Making the Most of Cyber Monday

kim200By Kimberly A. Whitler, Assistant Professor of Business Administration at the Darden School of Business at the University of Virginia

Over the last few years, Cyber Monday retail sales have been steadily increasing, last year reaching $3.1 billion, surpassing Black Friday. This year, the trend is set to continue.

While extending the Black Friday event to make it more of a season, rather than a specific day, the growth of technology-enabled shopping creates several challenges and opportunities for marketers.

Time Spent Online vs In-Store

The amount of time that consumers will spend in a store on Black Friday versus online on Cyber Monday at one store can be vastly different. For consumers to head to Wal-Mart or Best Buy, they have committed to drive to the store, potentially wait in line and then navigate the store to shop. As a result, it is unlikely that a consumer will spend just seconds in the store. When marketing to in-store shoppers, the objective is to encourage a visit, and once the consumer is in-store, motivate additional sales through end cap displays, promotions, and unique merchandising.

This is quite different than shopping online, where the consumer invests just a few keystrokes to get to a retailer’s “store” and if not satisfied within seconds, will move on to the next store. The consumer hasn’t invested time, gas, and effort, making it much easier to abandon an online visit and go elsewhere.

Tip for Marketers:  Invest in understanding how to effectively enable superior navigation through online shopping vehicles. Understanding different consumers’ online experience is paramount to ensuring they effectively generate—and sustain—consumer interest.

Creating the Optimal Online Shopping Experience

Second, the shopping experience is vastly different for in-store versus online vehicles. For example, each online vehicle, with different screen sizes, shapes, and operating systems, requires detailed attention to ensure an optimal consumer experience. Even little things such as the loading speed, navigation, checkout experience, and ease of purchase can cause a consumer to quickly abandon an online store.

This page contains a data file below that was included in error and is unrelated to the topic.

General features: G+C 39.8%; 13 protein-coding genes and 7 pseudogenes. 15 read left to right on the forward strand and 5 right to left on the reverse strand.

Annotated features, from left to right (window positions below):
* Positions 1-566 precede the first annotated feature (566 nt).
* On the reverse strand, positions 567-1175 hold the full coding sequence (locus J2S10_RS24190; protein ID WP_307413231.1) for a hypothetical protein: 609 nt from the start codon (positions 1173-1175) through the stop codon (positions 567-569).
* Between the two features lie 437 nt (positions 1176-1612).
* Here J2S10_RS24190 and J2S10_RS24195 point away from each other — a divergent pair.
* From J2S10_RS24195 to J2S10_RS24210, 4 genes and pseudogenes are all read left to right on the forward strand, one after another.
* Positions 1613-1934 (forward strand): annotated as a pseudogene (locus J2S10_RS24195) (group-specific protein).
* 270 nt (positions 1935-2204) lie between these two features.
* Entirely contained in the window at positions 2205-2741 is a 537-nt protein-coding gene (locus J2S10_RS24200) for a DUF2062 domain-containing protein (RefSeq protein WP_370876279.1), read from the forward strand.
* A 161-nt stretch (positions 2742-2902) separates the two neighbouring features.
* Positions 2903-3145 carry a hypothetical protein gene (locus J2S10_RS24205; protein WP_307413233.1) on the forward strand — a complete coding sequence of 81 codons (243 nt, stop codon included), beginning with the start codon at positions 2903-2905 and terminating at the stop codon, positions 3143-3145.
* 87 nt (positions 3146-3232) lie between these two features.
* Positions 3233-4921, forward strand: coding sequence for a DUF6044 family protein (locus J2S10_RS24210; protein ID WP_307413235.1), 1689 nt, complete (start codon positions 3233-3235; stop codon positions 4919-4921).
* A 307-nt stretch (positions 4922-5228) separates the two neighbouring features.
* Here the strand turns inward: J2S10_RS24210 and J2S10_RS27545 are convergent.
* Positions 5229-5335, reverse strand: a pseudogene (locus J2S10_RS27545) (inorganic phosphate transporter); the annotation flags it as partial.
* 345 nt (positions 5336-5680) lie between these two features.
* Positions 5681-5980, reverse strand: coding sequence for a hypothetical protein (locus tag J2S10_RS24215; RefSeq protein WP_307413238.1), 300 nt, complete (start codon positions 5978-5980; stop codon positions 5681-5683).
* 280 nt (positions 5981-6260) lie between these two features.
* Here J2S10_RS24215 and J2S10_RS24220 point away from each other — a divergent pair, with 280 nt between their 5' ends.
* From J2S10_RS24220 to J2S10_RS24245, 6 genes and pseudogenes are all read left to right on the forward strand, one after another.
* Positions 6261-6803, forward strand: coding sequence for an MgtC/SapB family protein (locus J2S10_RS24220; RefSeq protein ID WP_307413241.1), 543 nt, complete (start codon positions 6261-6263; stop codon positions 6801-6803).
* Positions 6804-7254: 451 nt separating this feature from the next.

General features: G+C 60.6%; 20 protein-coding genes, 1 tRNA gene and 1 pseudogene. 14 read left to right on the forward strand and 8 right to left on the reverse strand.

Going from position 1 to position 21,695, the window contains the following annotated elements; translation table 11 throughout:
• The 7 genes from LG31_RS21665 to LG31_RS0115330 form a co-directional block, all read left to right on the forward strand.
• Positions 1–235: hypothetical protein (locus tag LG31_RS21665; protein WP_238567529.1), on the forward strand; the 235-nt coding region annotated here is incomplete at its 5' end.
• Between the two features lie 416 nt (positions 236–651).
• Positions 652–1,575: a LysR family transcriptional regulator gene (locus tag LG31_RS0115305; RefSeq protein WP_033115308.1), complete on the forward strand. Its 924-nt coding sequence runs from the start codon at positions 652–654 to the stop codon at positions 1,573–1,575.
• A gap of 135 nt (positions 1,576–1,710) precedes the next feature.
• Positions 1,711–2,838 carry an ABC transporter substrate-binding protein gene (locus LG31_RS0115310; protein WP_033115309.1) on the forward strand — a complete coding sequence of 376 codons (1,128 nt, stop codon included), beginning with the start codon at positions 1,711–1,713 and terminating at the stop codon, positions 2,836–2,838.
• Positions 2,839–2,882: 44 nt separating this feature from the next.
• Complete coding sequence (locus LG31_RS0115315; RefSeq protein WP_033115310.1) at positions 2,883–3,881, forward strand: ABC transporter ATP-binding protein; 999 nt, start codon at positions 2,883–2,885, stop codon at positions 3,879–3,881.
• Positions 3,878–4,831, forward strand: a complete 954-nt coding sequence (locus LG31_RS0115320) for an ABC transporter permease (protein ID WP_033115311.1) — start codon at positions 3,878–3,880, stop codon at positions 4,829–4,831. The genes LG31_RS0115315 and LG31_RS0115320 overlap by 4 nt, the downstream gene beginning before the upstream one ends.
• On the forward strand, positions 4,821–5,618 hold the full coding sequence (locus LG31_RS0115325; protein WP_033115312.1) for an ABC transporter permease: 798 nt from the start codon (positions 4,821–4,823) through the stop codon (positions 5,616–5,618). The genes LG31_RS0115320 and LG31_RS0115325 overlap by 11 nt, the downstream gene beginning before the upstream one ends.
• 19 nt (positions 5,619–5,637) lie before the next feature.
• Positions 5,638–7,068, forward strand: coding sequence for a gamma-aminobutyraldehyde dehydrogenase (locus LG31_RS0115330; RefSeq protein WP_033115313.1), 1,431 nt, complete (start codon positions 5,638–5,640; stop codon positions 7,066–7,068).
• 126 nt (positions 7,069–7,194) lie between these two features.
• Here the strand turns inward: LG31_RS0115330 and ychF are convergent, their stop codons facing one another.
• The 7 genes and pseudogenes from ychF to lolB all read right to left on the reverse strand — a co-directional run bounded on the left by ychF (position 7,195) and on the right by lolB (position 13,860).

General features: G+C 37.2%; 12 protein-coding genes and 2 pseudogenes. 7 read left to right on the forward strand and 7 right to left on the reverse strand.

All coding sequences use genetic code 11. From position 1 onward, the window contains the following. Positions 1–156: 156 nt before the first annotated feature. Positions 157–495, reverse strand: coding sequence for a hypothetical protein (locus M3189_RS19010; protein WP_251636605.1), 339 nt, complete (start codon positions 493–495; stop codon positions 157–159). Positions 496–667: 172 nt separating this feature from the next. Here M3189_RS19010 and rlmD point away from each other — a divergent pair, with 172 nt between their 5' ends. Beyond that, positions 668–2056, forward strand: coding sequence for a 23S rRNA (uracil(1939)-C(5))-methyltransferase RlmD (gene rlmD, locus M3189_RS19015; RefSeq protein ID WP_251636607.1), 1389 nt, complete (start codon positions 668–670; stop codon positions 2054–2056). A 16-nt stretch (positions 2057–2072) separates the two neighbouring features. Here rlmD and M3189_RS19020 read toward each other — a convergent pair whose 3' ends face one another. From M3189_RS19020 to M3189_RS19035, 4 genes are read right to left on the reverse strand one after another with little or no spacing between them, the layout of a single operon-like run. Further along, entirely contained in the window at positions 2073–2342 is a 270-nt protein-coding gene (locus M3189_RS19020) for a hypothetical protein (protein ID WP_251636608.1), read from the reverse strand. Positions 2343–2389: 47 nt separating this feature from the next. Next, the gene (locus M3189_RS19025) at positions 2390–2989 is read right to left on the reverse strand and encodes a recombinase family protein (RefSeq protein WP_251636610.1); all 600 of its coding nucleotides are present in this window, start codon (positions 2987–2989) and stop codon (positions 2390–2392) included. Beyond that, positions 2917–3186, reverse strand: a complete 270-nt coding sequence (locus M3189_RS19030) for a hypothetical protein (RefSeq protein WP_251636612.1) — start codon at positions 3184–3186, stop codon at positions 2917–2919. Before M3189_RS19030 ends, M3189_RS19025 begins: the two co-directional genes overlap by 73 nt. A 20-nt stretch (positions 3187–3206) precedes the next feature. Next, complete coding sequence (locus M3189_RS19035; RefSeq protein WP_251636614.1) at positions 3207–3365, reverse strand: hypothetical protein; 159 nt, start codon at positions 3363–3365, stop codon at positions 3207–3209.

Marketing Tip: Shift resources to design and develop online experiences that work across all vehicle types. And, conduct testing to try and find any issues before the consumer does.

Uniting Black Friday and Cyber Monday

When customer service is a critical part of creating a superior shopping experience (i.e., Nordstrom), online shopping can leave the consumer less satisfied, creating variance across different shopping vehicles. To address this, marketers need to think about designing omnichannel experiences that extend the shopping season.

Instead of viewing Black Friday and Cyber Monday as separate events, marketers can use the two events to incentivize additional trips.

Marketing Tip:  For example, Wal-Mart could offer a special Cyber Monday deal to anybody who shops in their stores on Black Friday, encouraging a follow-up visit. Nordstrom could offer a free personal shopper to anybody who spends $500 or more on Cyber Monday at some point in the next 3 months.

After Black Friday and Cyber Monday, marketers can continue to extend the relationship by rewarding a visit/purchase and expressing “holiday gratitude” through an extended offer.

About the Author: Kimberly A. Whitler is Assistant Professor of Business Administration at the Darden School of Business at the University of Virginia. Her research area is Marketing Strategy with a focus on understanding how Board and C-Level roles, characteristics and decisions impact the firm’s marketing performance. Learn more about Darden at